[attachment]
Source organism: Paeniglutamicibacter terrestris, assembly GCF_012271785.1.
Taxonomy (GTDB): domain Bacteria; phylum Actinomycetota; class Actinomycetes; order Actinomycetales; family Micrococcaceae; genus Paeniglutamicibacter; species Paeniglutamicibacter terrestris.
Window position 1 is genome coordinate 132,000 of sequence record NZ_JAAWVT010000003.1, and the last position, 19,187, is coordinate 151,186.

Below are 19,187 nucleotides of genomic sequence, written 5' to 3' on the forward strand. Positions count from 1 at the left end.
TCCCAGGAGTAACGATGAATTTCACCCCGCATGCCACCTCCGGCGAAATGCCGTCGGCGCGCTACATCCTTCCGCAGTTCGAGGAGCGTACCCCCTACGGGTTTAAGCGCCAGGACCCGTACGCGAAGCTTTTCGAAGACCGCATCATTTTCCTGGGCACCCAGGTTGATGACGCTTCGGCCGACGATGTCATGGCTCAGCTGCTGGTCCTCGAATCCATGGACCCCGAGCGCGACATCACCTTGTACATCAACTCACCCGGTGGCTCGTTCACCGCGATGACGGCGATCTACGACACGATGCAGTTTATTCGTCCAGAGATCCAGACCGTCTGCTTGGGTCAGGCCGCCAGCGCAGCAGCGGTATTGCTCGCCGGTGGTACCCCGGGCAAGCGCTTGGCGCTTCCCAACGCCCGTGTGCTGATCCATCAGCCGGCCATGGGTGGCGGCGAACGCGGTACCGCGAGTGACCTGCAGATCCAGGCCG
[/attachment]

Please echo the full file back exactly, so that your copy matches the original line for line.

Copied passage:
Source organism: Paeniglutamicibacter terrestris, assembly GCF_012271785.1.
Taxonomy (GTDB): domain Bacteria; phylum Actinomycetota; class Actinomycetes; order Actinomycetales; family Micrococcaceae; genus Paeniglutamicibacter; species Paeniglutamicibacter terrestris.
Window position 1 is genome coordinate 132,000 of sequence record NZ_JAAWVT010000003.1, and the last position, 19,187, is coordinate 151,186.

Below are 19,187 nucleotides of genomic sequence, written 5' to 3' on the forward strand. Positions count from 1 at the left end.
TCCCAGGAGTAACGATGAATTTCACCCCGCATGCCACCTCCGGCGAAATGCCGTCGGCGCGCTACATCCTTCCGCAGTTCGAGGAGCGTACCCCCTACGGGTTTAAGCGCCAGGACCCGTACGCGAAGCTTTTCGAAGACCGCATCATTTTCCTGGGCACCCAGGTTGATGACGCTTCGGCCGACGATGTCATGGCTCAGCTGCTGGTCCTCGAATCCATGGACCCCGAGCGCGACATCACCTTGTACATCAACTCACCCGGTGGCTCGTTCACCGCGATGACGGCGATCTACGACACGATGCAGTTTATTCGTCCAGAGATCCAGACCGTCTGCTTGGGTCAGGCCGCCAGCGCAGCAGCGGTATTGCTCGCCGGTGGTACCCCGGGCAAGCGCTTGGCGCTTCCCAACGCCCGTGTGCTGATCCATCAGCCGGCCATGGGTGGCGGCGAACGCGGTACCGCGAGTGACCTGCAGATCCAGGCCG